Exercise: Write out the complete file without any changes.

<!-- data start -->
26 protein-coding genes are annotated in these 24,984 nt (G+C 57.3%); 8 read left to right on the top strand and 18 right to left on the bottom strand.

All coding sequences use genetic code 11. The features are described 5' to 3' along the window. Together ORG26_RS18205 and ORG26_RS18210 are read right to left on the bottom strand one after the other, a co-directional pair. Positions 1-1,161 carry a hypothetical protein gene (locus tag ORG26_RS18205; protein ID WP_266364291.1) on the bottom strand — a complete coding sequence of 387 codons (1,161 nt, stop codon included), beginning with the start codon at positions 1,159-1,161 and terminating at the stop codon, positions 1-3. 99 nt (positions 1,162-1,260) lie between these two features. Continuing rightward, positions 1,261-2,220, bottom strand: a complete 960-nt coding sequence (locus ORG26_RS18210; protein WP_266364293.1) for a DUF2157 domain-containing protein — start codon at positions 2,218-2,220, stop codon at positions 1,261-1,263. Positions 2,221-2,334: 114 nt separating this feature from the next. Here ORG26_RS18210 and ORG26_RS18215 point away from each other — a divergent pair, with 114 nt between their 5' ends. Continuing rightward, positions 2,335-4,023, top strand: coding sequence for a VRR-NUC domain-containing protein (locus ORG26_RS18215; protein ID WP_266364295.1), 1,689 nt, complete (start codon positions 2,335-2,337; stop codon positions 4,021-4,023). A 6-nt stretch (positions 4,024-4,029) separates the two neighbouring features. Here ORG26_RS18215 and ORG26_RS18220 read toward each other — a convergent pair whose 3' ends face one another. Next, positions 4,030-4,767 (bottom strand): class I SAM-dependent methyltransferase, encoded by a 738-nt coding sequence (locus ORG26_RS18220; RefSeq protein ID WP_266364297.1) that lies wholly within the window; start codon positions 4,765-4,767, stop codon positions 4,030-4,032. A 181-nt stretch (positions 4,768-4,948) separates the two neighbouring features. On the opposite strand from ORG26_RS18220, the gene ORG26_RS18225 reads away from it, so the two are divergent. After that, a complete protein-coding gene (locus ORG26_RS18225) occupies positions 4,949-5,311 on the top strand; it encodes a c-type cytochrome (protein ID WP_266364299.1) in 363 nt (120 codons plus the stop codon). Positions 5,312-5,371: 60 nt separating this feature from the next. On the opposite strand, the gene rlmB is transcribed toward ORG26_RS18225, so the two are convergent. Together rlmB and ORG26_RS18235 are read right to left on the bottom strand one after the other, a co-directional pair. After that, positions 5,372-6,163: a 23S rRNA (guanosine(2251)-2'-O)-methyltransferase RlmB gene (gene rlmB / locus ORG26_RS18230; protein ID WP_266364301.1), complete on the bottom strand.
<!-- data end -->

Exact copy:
26 protein-coding genes are annotated in these 24,984 nt (G+C 57.3%); 8 read left to right on the top strand and 18 right to left on the bottom strand.

All coding sequences use genetic code 11. The features are described 5' to 3' along the window. Together ORG26_RS18205 and ORG26_RS18210 are read right to left on the bottom strand one after the other, a co-directional pair. Positions 1-1,161 carry a hypothetical protein gene (locus tag ORG26_RS18205; protein ID WP_266364291.1) on the bottom strand — a complete coding sequence of 387 codons (1,161 nt, stop codon included), beginning with the start codon at positions 1,159-1,161 and terminating at the stop codon, positions 1-3. 99 nt (positions 1,162-1,260) lie between these two features. Continuing rightward, positions 1,261-2,220, bottom strand: a complete 960-nt coding sequence (locus ORG26_RS18210; protein WP_266364293.1) for a DUF2157 domain-containing protein — start codon at positions 2,218-2,220, stop codon at positions 1,261-1,263. Positions 2,221-2,334: 114 nt separating this feature from the next. Here ORG26_RS18210 and ORG26_RS18215 point away from each other — a divergent pair, with 114 nt between their 5' ends. Continuing rightward, positions 2,335-4,023, top strand: coding sequence for a VRR-NUC domain-containing protein (locus ORG26_RS18215; protein ID WP_266364295.1), 1,689 nt, complete (start codon positions 2,335-2,337; stop codon positions 4,021-4,023). A 6-nt stretch (positions 4,024-4,029) separates the two neighbouring features. Here ORG26_RS18215 and ORG26_RS18220 read toward each other — a convergent pair whose 3' ends face one another. Next, positions 4,030-4,767 (bottom strand): class I SAM-dependent methyltransferase, encoded by a 738-nt coding sequence (locus ORG26_RS18220; RefSeq protein ID WP_266364297.1) that lies wholly within the window; start codon positions 4,765-4,767, stop codon positions 4,030-4,032. A 181-nt stretch (positions 4,768-4,948) separates the two neighbouring features. On the opposite strand from ORG26_RS18220, the gene ORG26_RS18225 reads away from it, so the two are divergent. After that, a complete protein-coding gene (locus ORG26_RS18225) occupies positions 4,949-5,311 on the top strand; it encodes a c-type cytochrome (protein ID WP_266364299.1) in 363 nt (120 codons plus the stop codon). Positions 5,312-5,371: 60 nt separating this feature from the next. On the opposite strand, the gene rlmB is transcribed toward ORG26_RS18225, so the two are convergent. Together rlmB and ORG26_RS18235 are read right to left on the bottom strand one after the other, a co-directional pair. After that, positions 5,372-6,163: a 23S rRNA (guanosine(2251)-2'-O)-methyltransferase RlmB gene (gene rlmB / locus ORG26_RS18230; protein ID WP_266364301.1), complete on the bottom strand.